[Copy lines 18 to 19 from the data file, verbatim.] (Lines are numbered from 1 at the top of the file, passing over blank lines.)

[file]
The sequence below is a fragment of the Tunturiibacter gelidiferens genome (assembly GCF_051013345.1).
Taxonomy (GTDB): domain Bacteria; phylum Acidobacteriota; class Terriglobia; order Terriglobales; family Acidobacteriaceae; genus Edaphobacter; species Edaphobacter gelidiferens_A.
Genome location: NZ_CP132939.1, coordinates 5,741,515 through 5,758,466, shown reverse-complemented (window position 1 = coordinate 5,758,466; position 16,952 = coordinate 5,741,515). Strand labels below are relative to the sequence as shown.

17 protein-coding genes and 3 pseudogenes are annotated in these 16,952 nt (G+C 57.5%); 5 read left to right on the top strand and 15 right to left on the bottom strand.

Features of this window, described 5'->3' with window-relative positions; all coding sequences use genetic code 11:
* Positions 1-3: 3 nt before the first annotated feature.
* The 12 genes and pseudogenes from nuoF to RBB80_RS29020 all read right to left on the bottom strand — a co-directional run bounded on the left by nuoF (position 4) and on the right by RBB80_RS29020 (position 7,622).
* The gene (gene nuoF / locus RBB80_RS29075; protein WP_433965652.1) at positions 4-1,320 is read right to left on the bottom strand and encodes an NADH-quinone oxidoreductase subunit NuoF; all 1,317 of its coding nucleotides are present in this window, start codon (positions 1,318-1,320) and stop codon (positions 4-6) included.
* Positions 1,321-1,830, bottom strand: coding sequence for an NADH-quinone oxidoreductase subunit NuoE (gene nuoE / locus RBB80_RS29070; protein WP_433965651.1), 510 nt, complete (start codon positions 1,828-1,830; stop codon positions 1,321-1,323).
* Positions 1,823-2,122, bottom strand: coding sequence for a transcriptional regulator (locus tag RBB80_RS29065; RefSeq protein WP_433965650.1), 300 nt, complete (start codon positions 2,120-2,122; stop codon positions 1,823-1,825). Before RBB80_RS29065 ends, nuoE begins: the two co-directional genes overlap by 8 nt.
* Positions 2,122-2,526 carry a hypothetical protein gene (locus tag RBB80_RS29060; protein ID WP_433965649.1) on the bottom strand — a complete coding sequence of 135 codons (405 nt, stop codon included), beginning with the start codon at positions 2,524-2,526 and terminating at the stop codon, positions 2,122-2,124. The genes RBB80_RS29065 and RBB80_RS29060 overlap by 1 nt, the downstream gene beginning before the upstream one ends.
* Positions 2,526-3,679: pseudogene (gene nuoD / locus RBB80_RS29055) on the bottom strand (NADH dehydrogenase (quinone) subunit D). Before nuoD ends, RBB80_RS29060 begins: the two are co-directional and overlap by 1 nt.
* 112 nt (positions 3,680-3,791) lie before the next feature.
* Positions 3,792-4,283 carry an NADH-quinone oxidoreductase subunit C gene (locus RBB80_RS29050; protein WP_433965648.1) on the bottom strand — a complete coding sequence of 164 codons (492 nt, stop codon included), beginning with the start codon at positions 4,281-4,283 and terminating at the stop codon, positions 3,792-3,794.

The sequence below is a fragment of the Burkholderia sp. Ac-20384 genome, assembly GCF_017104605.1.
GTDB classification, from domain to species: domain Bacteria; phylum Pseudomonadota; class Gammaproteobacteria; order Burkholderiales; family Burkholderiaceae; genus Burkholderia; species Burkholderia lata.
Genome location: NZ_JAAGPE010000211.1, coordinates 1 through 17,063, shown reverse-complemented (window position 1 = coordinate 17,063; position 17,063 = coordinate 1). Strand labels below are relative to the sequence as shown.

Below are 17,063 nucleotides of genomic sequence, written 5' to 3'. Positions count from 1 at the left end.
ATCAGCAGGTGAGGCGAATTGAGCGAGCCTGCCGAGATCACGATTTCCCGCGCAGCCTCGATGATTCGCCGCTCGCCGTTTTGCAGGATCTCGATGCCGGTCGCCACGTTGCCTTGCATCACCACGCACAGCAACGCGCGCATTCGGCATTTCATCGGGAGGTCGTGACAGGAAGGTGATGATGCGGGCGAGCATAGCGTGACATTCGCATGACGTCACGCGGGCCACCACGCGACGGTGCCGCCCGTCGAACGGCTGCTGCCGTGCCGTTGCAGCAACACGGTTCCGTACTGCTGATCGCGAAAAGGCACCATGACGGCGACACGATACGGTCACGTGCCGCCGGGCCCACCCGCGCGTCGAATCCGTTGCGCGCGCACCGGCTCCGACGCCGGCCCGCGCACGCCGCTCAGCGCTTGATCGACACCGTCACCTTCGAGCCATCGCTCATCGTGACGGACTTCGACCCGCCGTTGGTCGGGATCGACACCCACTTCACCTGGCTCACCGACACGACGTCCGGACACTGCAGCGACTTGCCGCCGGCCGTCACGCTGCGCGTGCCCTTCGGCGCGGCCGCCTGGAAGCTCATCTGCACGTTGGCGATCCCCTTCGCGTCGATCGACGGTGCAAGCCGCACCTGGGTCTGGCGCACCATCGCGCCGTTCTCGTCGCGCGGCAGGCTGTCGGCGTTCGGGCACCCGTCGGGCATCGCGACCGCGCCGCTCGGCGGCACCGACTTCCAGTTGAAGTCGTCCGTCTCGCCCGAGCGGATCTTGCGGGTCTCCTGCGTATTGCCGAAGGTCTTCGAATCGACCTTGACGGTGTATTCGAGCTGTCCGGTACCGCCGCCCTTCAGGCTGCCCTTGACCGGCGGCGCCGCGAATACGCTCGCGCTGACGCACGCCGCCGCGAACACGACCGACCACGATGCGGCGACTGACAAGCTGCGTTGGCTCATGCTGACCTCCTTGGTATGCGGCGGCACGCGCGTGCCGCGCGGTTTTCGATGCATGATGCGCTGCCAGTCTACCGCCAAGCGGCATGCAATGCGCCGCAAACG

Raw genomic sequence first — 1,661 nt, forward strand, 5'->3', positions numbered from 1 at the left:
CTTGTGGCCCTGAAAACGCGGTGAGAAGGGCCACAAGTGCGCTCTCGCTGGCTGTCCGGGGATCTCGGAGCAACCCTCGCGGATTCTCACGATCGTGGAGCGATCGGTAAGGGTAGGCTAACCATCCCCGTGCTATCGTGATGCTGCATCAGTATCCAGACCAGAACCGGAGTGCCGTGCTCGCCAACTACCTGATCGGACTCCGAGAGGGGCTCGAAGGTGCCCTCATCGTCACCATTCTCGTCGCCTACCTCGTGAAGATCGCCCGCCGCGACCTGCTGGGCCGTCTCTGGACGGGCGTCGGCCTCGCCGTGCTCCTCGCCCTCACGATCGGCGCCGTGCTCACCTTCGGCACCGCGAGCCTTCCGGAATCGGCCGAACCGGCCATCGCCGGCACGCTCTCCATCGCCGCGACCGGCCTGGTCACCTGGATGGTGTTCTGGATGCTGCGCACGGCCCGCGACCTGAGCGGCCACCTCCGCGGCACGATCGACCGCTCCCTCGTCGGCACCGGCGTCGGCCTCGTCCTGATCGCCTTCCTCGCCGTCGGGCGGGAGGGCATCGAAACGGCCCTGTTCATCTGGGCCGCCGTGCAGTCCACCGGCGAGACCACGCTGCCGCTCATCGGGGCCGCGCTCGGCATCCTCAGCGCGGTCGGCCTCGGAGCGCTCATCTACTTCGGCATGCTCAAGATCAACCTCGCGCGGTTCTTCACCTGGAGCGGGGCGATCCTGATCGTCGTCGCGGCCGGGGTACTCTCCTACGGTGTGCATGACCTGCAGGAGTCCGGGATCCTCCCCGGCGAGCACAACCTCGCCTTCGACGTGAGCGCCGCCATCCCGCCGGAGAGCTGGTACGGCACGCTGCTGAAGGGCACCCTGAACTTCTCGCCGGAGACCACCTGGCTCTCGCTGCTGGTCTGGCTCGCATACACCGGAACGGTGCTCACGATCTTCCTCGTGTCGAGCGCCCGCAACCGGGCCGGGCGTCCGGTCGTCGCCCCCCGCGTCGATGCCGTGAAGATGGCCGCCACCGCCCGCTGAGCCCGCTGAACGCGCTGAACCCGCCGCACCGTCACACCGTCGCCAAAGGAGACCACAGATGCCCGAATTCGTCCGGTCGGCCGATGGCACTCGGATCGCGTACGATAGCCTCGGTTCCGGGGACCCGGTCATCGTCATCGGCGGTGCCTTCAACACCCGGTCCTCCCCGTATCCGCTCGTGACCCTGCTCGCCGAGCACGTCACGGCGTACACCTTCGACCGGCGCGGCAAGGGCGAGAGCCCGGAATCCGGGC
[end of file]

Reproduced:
Below are 17,063 nucleotides of genomic sequence, written 5' to 3'. Positions count from 1 at the left end.
ATCAGCAGGTGAGGCGAATTGAGCGAGCCTGCCGAGATCACGATTTCCCGCGCAGCCTCGATGATTCGCCGCTCGCCGTTTTGCAGGATCTCGATGCCGGTCGCCACGTTGCCTTGCATCACCACGCACAGCAACGCGCGCATTCGGCATTTCATCGGGAGGTCGTGACAGGAAGGTGATGATGCGGGCGAGCATAGCGTGACATTCGCATGACGTCACGCGGGCCACCACGCGACGGTGCCGCCCGTCGAACGGCTGCTGCCGTGCCGTTGCAGCAACACGGTTCCGTACTGCTGATCGCGAAAAGGCACCATGACGGCGACACGATACGGTCACGTGCCGCCGGGCCCACCCGCGCGTCGAATCCGTTGCGCGCGCACCGGCTCCGACGCCGGCCCGCGCACGCCGCTCAGCGCTTGATCGACACCGTCACCTTCGAGCCATCGCTCATCGTGACGGACTTCGACCCGCCGTTGGTCGGGATCGACACCCACTTCACCTGGCTCACCGACACGACGTCCGGACACTGCAGCGACTTGCCGCCGGCCGTCACGCTGCGCGTGCCCTTCGGCGCGGCCGCCTGGAAGCTCATCTGCACGTTGGCGATCCCCTTCGCGTCGATCGACGGTGCAAGCCGCACCTGGGTCTGGCGCACCATCGCGCCGTTCTCGTCGCGCGGCAGGCTGTCGGCGTTCGGGCACCCGTCGGGCATCGCGACCGCGCCGCTCGGCGGCACCGACTTCCAGTTGAAGTCGTCCGTCTCGCCCGAGCGGATCTTGCGGGTCTCCTGCGTATTGCCGAAGGTCTTCGAATCGACCTTGACGGTGTATTCGAGCTGTCCGGTACCGCCGCCCTTCAGGCTGCCCTTGACCGGCGGCGCCGCGAATACGCTCGCGCTGACGCACGCCGCCGCGAACACGACCGACCACGATGCGGCGACTGACAAGCTGCGTTGGCTCATGCTGACCTCCTTGGTATGCGGCGGCACGCGCGTGCCGCGCGGTTTTCGATGCATGATGCGCTGCCAGTCTACCGCCAAGCGGCATGCAATGCGCCGCAAACG